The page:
Beautiful Firetail

A poem by Pete Hay

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.             Wounded sun, light leaking down.
Winter rules the growling beach, this treacherous
stretch I have trudged, lead-footed, with the dog.
It is ungraspable, a thing of surge and storm,
.             of sly, surreptitious shift.

.             In the wide dry land
beyond this island off an island off an island,
fates are being ravelled. Today,
broken and fretted as the island edge,
.             we vote.

.             The body politic
hacks and gripes. Switch metaphor: to clay
resisting the mould of fractious opinion, porous,
wanting adhesion. The sand wraps me in guilt.
.             Somewhere there should be paradise.

.             Guilt, then, its vague dis-ease.
Is it down to the cruel and joyous, grit-gripped wind
as it scalpels the dimpled Channel water?
It is a day to be as out of sorts as the nation.
.             It is not a day for metaphysics.

.             I trap the dog,
tramp the dune hollow to the shack-shackled road,
stride north, the dog Larry-happy on his string.
The wind is trapped within taut morning pines
.             cleaving beach from road.

.             Wetland
backs the creek, enjoys its sodden carnal time,
its temporary teal, nut-breasted, its lapwings,
the white-faced heron, mere sharp stick,
.             steeled and angled suspicion.

.             Ugly scrark of wattlebird.
Cuticle moon in a wasted sky. Stiffy’s Creek
is beach-strangled, scumbrous; the dog, thirsting, pulls for it.
But there is a tussocked secret on the bank. It springs forth,
.             a lightning strike of light,

.             shakes out glory,
its flanks barred like a comic burglar, eyes anime-round.
It flimmers the sedge, a pure unlikely package,
a miniature brilliance to catch the breath. It bares
.             the signature arse,

.             the ruby mooning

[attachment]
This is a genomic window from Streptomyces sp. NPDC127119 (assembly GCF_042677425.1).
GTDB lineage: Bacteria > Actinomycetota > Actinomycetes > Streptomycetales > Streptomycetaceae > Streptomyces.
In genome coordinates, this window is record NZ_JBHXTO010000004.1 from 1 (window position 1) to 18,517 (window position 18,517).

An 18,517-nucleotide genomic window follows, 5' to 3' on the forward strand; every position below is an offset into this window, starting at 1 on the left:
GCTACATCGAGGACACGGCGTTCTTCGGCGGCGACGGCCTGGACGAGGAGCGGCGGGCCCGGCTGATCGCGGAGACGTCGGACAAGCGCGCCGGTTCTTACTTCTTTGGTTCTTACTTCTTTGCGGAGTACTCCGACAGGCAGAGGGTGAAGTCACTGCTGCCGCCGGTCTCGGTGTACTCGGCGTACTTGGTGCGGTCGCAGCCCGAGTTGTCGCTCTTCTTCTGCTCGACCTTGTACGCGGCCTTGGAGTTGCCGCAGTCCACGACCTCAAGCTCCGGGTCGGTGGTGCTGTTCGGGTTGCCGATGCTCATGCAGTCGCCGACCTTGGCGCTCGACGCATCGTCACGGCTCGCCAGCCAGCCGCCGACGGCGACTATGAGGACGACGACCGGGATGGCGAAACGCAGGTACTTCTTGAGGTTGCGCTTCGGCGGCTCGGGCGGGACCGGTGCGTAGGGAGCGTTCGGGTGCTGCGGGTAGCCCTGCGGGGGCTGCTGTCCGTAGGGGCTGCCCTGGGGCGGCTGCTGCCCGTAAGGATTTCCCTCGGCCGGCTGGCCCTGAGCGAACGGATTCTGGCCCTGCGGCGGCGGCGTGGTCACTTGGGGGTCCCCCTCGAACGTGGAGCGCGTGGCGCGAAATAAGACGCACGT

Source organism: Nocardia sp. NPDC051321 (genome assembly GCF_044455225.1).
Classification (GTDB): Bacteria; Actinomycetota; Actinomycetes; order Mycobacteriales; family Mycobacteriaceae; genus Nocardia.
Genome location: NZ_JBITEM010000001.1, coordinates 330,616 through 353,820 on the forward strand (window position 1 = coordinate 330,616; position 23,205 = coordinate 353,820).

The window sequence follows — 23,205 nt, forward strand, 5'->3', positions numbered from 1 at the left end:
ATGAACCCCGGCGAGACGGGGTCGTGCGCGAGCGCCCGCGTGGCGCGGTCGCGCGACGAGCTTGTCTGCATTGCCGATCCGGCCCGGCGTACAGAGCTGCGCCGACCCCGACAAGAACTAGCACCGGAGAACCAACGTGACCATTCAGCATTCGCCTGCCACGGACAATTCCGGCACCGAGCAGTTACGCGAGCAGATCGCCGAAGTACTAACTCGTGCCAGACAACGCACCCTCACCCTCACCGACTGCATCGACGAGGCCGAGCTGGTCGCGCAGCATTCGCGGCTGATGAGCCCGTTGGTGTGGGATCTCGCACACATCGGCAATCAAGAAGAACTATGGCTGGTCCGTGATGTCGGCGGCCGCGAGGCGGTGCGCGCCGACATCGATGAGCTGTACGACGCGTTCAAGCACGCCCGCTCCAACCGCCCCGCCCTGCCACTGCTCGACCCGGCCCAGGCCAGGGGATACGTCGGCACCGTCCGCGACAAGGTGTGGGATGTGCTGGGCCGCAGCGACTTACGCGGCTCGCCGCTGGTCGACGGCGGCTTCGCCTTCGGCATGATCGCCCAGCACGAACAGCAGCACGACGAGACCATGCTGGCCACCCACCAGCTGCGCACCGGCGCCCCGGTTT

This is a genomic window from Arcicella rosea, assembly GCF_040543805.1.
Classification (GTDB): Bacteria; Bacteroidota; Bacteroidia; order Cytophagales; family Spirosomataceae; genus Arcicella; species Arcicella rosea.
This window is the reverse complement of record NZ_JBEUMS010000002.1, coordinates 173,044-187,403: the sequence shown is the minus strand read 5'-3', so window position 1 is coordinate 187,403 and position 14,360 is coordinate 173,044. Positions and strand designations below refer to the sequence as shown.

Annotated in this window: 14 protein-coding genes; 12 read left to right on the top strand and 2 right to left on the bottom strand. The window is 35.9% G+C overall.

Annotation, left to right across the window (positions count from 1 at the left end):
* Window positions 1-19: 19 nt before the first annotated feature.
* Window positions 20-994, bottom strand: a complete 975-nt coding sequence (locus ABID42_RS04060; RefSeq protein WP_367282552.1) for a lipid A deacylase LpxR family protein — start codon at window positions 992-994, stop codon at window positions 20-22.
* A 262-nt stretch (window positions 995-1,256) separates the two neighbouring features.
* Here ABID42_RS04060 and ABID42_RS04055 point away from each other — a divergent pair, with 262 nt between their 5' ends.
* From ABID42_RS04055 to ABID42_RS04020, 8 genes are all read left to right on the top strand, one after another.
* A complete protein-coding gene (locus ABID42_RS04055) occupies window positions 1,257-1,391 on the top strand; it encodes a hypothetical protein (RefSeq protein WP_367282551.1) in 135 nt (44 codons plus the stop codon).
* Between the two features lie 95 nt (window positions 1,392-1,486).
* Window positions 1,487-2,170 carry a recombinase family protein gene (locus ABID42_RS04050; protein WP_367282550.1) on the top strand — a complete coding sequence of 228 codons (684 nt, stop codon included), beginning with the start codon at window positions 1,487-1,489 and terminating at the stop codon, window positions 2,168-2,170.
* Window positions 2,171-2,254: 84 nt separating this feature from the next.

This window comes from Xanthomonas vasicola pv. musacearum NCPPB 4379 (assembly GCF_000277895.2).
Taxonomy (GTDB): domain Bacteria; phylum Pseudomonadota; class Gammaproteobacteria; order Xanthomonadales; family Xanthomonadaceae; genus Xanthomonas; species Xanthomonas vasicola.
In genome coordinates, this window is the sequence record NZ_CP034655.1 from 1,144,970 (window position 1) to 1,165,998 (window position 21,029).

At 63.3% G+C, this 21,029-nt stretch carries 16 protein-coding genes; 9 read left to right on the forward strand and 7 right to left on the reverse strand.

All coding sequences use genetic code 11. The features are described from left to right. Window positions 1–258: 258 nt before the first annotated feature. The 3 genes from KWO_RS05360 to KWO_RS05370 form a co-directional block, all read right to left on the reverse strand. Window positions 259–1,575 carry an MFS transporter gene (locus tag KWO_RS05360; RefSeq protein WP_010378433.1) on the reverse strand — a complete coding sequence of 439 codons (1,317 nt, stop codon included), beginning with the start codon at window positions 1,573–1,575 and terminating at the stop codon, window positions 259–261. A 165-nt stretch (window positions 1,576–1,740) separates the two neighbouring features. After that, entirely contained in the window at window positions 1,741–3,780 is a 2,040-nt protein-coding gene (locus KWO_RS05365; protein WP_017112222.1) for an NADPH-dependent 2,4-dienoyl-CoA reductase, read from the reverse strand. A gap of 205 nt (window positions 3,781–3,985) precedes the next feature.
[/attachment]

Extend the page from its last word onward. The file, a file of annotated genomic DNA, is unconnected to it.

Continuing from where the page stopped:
of a bird of peerless verve. The firetail
unstoppers the balm of love, celebrates, as it seems,
the fathomless flair of nonconforming
.             splendid life.

.             We reach the creek.
Here is the firetail’s curtaining reeds. At the road’s verge,
car-struck, blood-beaded, is the firetail’s cold mate,
all painted ruined love, this flight, I now see, a fleeing grey grief,
.             a heart-clutched death.

.             We vote.
We order our silly, futile affairs,
launch our budgeted assault on the quick and tangled world.
Our works puff us up. I stare upon beautiful death.
.             Know it too real.

Caucasian Haiku

A poem by Pete Hay

Published in ‘Silently on the Tide’ (2005)

In any village
Massacres in muddy fields.
Sorrow-ridden lands.

Tanks roll here, roll there.
Geopolitical tides.
Gentleness of boys.

Always ragged breath.
Always a footprint in moss.
Always a fraught song.

“Give me the music
Of the lost folk of Europe.”
Score the wind, wailing.

The sere autumn grass.
Secrets in walls, in steeped stone.
Mute and crawling light.

We are forgetting.
Sunken holes in the forest.
All that grows in blood.

Grievances tended.
Turnips in kitchen gardens.
Streets of boiled sausage.

Wolves, or rumours of.
You die young, or you should have.
The old fled children.

 


I had a small but not unimportant role in Richard Flanagan’s movie, ‘The Sound of One Hand Clapping’. I loved Cezary Skubiswewski’s proud and passionate soundtrack. I once asked Richard what instruction he gave composers who tendered for the movie’s score. His answer was ‘give me the music of the lost folk of Europe’. That striking remark inspired this haiku string.